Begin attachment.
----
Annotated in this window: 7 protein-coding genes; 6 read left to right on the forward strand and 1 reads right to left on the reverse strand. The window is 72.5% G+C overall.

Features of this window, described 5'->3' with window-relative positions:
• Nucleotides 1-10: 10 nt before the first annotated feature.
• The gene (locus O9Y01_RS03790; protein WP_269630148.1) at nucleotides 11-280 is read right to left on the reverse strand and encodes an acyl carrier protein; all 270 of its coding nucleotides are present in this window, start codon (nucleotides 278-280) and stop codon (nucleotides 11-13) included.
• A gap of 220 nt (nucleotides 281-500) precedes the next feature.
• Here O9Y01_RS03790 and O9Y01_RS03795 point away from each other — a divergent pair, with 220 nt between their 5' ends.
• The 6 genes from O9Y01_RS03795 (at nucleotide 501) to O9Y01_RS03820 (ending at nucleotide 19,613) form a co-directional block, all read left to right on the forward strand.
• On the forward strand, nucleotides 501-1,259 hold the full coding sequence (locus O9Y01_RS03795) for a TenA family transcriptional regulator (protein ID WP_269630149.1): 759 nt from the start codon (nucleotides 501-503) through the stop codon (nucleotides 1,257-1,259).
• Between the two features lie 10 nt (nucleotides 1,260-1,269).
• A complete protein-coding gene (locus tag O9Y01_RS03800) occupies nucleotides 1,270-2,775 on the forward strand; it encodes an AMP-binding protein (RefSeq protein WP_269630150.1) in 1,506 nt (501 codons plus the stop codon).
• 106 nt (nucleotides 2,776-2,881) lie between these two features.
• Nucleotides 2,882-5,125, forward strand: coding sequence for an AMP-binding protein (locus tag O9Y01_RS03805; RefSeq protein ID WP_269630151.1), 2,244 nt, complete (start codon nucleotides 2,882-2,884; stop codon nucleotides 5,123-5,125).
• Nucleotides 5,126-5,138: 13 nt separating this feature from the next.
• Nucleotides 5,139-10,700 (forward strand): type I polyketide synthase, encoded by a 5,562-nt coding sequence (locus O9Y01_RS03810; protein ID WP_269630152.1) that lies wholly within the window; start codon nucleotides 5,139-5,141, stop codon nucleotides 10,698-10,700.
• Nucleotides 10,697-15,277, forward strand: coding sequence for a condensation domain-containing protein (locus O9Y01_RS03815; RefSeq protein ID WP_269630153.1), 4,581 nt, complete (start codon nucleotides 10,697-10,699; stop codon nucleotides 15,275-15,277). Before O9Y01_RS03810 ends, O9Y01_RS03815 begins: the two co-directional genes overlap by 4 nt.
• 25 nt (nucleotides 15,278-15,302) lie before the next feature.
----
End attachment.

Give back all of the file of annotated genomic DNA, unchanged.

Annotated in this window: 7 protein-coding genes; 6 read left to right on the forward strand and 1 reads right to left on the reverse strand. The window is 72.5% G+C overall.

Features of this window, described 5'->3' with window-relative positions:
• Nucleotides 1-10: 10 nt before the first annotated feature.
• The gene (locus O9Y01_RS03790; protein WP_269630148.1) at nucleotides 11-280 is read right to left on the reverse strand and encodes an acyl carrier protein; all 270 of its coding nucleotides are present in this window, start codon (nucleotides 278-280) and stop codon (nucleotides 11-13) included.
• A gap of 220 nt (nucleotides 281-500) precedes the next feature.
• Here O9Y01_RS03790 and O9Y01_RS03795 point away from each other — a divergent pair, with 220 nt between their 5' ends.
• The 6 genes from O9Y01_RS03795 (at nucleotide 501) to O9Y01_RS03820 (ending at nucleotide 19,613) form a co-directional block, all read left to right on the forward strand.
• On the forward strand, nucleotides 501-1,259 hold the full coding sequence (locus O9Y01_RS03795) for a TenA family transcriptional regulator (protein ID WP_269630149.1): 759 nt from the start codon (nucleotides 501-503) through the stop codon (nucleotides 1,257-1,259).
• Between the two features lie 10 nt (nucleotides 1,260-1,269).
• A complete protein-coding gene (locus tag O9Y01_RS03800) occupies nucleotides 1,270-2,775 on the forward strand; it encodes an AMP-binding protein (RefSeq protein WP_269630150.1) in 1,506 nt (501 codons plus the stop codon).
• 106 nt (nucleotides 2,776-2,881) lie between these two features.
• Nucleotides 2,882-5,125, forward strand: coding sequence for an AMP-binding protein (locus tag O9Y01_RS03805; RefSeq protein ID WP_269630151.1), 2,244 nt, complete (start codon nucleotides 2,882-2,884; stop codon nucleotides 5,123-5,125).
• Nucleotides 5,126-5,138: 13 nt separating this feature from the next.
• Nucleotides 5,139-10,700 (forward strand): type I polyketide synthase, encoded by a 5,562-nt coding sequence (locus O9Y01_RS03810; protein ID WP_269630152.1) that lies wholly within the window; start codon nucleotides 5,139-5,141, stop codon nucleotides 10,698-10,700.
• Nucleotides 10,697-15,277, forward strand: coding sequence for a condensation domain-containing protein (locus O9Y01_RS03815; RefSeq protein ID WP_269630153.1), 4,581 nt, complete (start codon nucleotides 10,697-10,699; stop codon nucleotides 15,275-15,277). Before O9Y01_RS03810 ends, O9Y01_RS03815 begins: the two co-directional genes overlap by 4 nt.
• 25 nt (nucleotides 15,278-15,302) lie before the next feature.